7 7 New Rules for Dispositions of Canadian Corporations by Non-Residents The 2010 federal budget contained changes that will be of benefit to non-residents of Canada investing in Canadian companies and other entities. This change will reduce the compliance burden for non-resident vendors that are resident in countries which have a tax treaty with Canada that provides relief for gains on shares of Canadian corporations. For non-residents that reside in non-treaty countries or where a treaty does not provide specific relief for these gains, the change will also provide a tax saving. Non-residents are subject to Canadian tax on dispositions of shares of corporations and certain other interests in Canadian businesses which fall into the definition of taxable Canadian property. Under the rules that applied before the budget, where the value of the company was not derived principally from real property, tax treaties between Canada and the vendor s country of residence would, for many, exempt the gain from the sale of the shares from Canadian tax. However, even with the recent change to exempt tax withholdings for treaty-protected property, it was still necessary to file a form with the Canada Revenue Agency (CRA). And, many nonresident vendors could not take advantage of the change as they had to basically prove to the purchaser that the treaty exemption was available. In addition to showing that the property was eligible for treaty relief, the non-resident had to prove to the purchaser s satisfaction that they were eligible for treaty relief in general. This often made the change problematic to apply in arm s length transactions. Where the treaty-protected property exemption could not be used, it was necessary for non-resident vendors to obtain a clearance certificate from the CRA so that the proceeds from the sale would not be subject to withholding tax. This can be an expensive and time consuming process. The proposed rules released in the 2010 federal budget will help resolve these issues. With the budget changes, the definition of taxable Canadian property under Canadian domestic tax law will be amended to exclude shares of corporations (and other interests) that do not derive their value principally (generally more than 50%) from real or immovable property situated in Canada, Canadian resource property or timber resource property, at the time of sale and during the previous 60 months under a look back rule. This change will apply in determining whether a property is a taxable Canadian property after March 4, In addition to share transactions, these changes will also benefit trust administrators. As long as less than 50% of the value of a trust or estate is derived from real or immovable property situated in Canada, Canadian resource property or timber resource property, at the time of sale and during the previous 60 months, there will be no need to obtain clearance certificates for trust distributions to non-resident beneficiaries, either because treaty protection was not available or because the trustee was not willing to rely on a nonresident s assertions that a treaty exemption was available. Although the change is very good news, there are some issues that may arise. First, there will be situations where valuation issues may exist or there may be a lack of information. That is, it may be difficult to determine with certainty whether the 50% test has been met at the time of sale and during the last 60 months. Without absolute certainty, purchasers may still require the vendor to go through the clearance process so that they are relieved of any potential withholding requirement. In this regard, it is unfortunate that a due diligence exception for purchasers who make reasonable inquiries was not included in the draft rules. Such a rule would relieve a diligent purchaser of the requirement to withhold if they make reasonable inquiries, shifting responsibility to the vendor to make a final determination of whether the property is taxable Canadian property.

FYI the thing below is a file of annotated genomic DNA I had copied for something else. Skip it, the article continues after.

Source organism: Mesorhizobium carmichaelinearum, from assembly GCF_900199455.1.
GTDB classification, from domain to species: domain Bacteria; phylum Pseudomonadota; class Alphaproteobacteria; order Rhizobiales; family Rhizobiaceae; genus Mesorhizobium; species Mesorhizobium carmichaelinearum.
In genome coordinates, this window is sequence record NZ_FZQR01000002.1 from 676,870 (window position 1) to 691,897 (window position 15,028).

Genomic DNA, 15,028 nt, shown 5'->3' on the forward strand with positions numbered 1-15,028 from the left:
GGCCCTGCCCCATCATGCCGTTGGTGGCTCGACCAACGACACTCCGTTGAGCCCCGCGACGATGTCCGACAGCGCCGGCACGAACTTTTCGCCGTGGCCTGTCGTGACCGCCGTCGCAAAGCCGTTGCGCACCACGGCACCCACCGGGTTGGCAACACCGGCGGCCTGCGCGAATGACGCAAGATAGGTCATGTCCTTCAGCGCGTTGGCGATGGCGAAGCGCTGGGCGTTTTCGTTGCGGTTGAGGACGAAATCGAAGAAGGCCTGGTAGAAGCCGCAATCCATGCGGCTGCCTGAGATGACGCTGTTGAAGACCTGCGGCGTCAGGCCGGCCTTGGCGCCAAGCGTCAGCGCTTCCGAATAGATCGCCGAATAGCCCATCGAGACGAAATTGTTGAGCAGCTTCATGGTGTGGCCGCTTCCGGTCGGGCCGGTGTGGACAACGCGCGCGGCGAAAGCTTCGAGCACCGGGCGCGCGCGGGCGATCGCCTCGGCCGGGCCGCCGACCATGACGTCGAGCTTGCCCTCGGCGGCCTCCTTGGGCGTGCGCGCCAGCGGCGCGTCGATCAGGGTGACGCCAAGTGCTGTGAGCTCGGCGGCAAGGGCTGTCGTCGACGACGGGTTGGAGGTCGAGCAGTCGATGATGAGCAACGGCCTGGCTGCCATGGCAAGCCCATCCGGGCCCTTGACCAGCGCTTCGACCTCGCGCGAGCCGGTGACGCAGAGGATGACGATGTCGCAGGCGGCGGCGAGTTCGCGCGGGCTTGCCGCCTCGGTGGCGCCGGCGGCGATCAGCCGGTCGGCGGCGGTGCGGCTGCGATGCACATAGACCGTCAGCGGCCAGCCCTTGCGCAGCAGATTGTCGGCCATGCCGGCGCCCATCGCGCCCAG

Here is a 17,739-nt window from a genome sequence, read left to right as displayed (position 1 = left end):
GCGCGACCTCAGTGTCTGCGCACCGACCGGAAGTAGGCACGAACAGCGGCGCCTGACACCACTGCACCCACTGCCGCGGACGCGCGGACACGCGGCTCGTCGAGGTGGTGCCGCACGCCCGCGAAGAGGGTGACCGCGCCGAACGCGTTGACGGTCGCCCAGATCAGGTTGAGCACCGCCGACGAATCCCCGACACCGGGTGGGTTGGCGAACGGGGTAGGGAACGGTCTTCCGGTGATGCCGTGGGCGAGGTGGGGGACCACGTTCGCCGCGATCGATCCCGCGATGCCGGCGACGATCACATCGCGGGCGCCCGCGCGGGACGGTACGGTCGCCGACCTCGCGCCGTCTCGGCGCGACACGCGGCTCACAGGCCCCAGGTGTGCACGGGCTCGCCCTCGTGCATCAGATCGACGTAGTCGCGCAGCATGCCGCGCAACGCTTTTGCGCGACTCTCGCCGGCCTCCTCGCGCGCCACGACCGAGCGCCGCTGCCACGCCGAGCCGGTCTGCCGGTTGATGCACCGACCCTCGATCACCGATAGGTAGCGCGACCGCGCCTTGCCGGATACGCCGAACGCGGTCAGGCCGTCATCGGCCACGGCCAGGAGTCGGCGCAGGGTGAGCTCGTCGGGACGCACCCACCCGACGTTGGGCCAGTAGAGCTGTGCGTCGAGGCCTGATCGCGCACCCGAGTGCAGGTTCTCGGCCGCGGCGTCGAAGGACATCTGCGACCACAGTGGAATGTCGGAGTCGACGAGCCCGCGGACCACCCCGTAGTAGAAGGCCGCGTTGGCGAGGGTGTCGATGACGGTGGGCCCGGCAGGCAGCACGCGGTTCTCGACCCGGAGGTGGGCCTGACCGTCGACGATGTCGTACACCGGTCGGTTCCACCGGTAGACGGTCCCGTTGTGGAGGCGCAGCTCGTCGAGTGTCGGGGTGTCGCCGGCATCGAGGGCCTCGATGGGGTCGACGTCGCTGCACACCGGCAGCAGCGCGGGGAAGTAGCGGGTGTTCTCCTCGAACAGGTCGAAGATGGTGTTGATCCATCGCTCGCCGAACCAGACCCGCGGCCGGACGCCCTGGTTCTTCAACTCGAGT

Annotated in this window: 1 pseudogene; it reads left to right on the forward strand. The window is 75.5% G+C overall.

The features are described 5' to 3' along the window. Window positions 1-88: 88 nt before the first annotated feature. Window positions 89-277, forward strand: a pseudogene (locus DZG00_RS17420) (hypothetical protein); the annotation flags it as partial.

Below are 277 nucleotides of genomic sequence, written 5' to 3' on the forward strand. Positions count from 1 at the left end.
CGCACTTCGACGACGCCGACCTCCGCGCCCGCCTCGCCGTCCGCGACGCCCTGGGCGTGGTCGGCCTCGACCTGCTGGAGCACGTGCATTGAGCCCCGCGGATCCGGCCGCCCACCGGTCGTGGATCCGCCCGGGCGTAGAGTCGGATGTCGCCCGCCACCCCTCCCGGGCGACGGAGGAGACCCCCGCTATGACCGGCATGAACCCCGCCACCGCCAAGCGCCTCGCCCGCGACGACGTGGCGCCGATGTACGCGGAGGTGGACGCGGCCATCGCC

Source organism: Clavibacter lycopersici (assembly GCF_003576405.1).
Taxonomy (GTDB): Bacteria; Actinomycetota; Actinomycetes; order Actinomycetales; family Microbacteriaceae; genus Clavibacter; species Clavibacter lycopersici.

8 8 A second problem is the look back rule. Some of Canada s trading partners have rules similar to those introduced in the budget, but focus on the value of the property at the time of sale. In some cases, the corporation or trust may have had real estate (or other immoveable property) in the past, and disposed of that property in a taxable transaction during the 60 month period before the entity is disposed of. Under the draft rules, the policy of treating these interests as taxable Canadian property is questionable as the underlying immoveable property was already taxed. Although there are a couple of issues to consider with the budget changes, from an overall perspective they will help make investing in Canada by non-residents more attractive and will also relieve compliance issues for existing shareholders and trust beneficiaries. For more information on these changes, contact your BDO advisor. Further Relief Provided on US Foreign Bank Account Reporting The Internal Revenue Service has continued its suspension of certain US foreign bank account reporting requirements. In February, they announced that persons who are not US citizens, US residents or US domestic entities do not need to file Form TD F , Report of Foreign Bank and Financial Accounts (FBAR) for 2009 and earlier calendar years. This is welcome relief for non-residents of the US who are in or conducting business in the US. As previously advised in our Tax Factor publication, the US Treasury had expanded who was required to file this form to include a person in and doing business in the United States. This could have caught a Canadian individual or corporation who is conducting business in the US, even if the individual or corporation is not subject to US federal tax on its business activities because they do not have a permanent establishment in the US. In June 2009, this filing requirement was initially suspended for non-us persons for the 2008 calendar year. As noted above, this suspension is now continued for the 2009 calendar year. The filing requirement will still apply to a US person, which is defined as a citizen or resident of the US, a US domestic partnership, a US domestic corporation, or a US domestic estate or trust. The penalties for not filing when required are substantial. This form is due on June 30, 2010 for the 2009 calendar year. Note that relief has been provided in certain specific situations. Draft regulations and filing instructions dealing with future FBAR filing requirements have been released for comment and further announcements are expected. Contact your BDO advisor if you have any questions about your US filing obligations. The information in this publication is current as of May 1 st, This publication has been carefully prepared, but it has been written in general terms and should be seen as broad guidance only. The publication cannot be relied upon to cover specific situations and you should not act, or refrain from acting, upon the information contained therein without obtaining specific professional advice. Please contact BDO Canada LLP to discuss these matters in the context of your particular circumstances. BDO Canada LLP, its partners, employees and agents do not accept or assume any liability or duty of care for any loss arising from any action taken or not taken by anyone in reliance on the information in this publication or for any decision based on it. BDO Canada LLP, a Canadian limited liability partnership, is a member of BDO International Limited, a UK company limited by guarantee, and forms part of the international BDO network of independent member firms. BDO is the brand name for the BDO network and for each of the BDO Member Firms.